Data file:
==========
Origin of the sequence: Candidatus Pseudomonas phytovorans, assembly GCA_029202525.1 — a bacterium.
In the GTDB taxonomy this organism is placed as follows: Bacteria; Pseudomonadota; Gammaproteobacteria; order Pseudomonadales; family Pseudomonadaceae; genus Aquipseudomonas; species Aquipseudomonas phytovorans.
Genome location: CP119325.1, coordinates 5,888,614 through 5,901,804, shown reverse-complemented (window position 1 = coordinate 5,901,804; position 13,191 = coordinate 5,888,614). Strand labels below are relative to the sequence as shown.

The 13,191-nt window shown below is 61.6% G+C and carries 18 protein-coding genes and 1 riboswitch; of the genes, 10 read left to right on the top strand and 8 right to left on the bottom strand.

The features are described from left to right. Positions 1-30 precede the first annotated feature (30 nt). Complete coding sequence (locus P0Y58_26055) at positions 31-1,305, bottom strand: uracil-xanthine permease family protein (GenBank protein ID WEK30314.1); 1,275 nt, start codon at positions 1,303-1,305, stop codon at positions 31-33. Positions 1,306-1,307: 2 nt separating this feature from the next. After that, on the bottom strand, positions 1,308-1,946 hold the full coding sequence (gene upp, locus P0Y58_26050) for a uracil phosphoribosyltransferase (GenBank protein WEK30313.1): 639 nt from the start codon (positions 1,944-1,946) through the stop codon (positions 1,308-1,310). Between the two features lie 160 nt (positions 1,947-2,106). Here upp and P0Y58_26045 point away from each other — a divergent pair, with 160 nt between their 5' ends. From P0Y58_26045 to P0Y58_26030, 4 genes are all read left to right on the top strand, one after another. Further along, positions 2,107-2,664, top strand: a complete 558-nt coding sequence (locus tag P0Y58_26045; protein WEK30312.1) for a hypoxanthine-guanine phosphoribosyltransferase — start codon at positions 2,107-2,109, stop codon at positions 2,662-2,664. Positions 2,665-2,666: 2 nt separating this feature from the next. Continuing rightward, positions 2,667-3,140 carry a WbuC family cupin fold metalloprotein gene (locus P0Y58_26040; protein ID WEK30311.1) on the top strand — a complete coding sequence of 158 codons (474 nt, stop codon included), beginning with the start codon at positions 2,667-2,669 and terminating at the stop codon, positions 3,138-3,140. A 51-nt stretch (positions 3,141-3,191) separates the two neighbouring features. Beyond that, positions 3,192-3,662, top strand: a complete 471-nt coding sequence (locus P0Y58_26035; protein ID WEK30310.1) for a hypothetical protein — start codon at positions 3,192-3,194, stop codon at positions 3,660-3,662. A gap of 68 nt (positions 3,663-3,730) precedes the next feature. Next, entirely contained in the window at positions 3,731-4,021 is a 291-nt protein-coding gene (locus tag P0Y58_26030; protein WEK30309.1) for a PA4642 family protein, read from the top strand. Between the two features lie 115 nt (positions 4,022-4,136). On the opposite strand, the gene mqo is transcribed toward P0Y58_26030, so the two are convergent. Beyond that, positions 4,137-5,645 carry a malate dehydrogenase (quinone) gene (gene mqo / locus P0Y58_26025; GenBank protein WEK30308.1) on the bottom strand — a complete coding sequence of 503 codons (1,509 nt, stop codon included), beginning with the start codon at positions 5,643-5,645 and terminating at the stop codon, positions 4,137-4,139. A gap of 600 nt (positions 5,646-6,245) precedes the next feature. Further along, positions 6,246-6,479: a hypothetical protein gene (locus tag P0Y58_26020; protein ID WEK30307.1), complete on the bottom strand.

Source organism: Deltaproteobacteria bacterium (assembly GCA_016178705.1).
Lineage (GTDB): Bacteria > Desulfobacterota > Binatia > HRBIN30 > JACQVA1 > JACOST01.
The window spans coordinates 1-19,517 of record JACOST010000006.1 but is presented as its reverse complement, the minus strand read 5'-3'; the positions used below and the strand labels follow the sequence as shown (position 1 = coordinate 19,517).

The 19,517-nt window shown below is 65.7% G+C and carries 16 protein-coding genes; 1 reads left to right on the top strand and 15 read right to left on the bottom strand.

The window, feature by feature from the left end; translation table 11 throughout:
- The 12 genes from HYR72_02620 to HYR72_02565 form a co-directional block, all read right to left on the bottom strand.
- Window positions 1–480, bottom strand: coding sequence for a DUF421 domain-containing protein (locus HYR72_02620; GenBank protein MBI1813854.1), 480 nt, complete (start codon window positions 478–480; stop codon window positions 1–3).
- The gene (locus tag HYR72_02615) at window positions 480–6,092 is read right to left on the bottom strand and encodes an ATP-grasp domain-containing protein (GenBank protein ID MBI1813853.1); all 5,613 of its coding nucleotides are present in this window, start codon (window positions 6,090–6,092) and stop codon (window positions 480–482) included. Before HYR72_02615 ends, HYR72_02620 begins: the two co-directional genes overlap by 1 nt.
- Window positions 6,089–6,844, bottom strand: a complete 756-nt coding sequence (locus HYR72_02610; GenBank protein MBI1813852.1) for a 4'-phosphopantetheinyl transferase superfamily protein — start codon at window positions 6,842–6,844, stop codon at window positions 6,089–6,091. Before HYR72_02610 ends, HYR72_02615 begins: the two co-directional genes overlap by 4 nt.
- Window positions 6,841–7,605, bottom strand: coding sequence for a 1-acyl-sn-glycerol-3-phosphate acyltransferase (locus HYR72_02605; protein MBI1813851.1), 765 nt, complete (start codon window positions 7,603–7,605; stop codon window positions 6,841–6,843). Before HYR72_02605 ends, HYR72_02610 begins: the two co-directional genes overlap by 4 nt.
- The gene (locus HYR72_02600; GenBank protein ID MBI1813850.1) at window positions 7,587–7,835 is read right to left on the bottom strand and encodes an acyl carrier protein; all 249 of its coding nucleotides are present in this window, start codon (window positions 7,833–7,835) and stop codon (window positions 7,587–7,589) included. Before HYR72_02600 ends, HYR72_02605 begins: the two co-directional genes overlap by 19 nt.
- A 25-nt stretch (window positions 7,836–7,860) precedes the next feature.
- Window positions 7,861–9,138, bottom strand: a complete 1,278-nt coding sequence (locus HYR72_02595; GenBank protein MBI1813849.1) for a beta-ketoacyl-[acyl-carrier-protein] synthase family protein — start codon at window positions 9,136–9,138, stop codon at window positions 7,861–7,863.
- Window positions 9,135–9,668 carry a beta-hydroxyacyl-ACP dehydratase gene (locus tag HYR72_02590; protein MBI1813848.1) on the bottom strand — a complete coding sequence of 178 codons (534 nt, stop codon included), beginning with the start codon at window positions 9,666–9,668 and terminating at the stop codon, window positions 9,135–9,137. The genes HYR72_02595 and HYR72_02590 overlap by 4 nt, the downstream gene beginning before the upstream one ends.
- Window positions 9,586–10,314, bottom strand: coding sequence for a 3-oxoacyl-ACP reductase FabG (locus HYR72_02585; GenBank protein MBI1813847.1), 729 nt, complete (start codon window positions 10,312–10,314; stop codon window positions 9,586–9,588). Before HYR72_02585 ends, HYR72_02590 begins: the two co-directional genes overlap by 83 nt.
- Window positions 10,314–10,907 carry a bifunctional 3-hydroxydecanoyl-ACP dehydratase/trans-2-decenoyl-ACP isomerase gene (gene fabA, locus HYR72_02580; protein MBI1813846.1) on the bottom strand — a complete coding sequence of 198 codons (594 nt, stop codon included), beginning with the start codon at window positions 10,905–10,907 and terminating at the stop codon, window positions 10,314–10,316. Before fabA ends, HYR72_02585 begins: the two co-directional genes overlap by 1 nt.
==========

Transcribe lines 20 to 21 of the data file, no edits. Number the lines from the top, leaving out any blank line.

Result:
- Window positions 9,586–10,314, bottom strand: coding sequence for a 3-oxoacyl-ACP reductase FabG (locus HYR72_02585; GenBank protein MBI1813847.1), 729 nt, complete (start codon window positions 10,312–10,314; stop codon window positions 9,586–9,588). Before HYR72_02585 ends, HYR72_02590 begins: the two co-directional genes overlap by 83 nt.
- Window positions 10,314–10,907 carry a bifunctional 3-hydroxydecanoyl-ACP dehydratase/trans-2-decenoyl-ACP isomerase gene (gene fabA, locus HYR72_02580; protein MBI1813846.1) on the bottom strand — a complete coding sequence of 198 codons (594 nt, stop codon included), beginning with the start codon at window positions 10,905–10,907 and terminating at the stop codon, window positions 10,314–10,316. Before fabA ends, HYR72_02585 begins: the two co-directional genes overlap by 1 nt.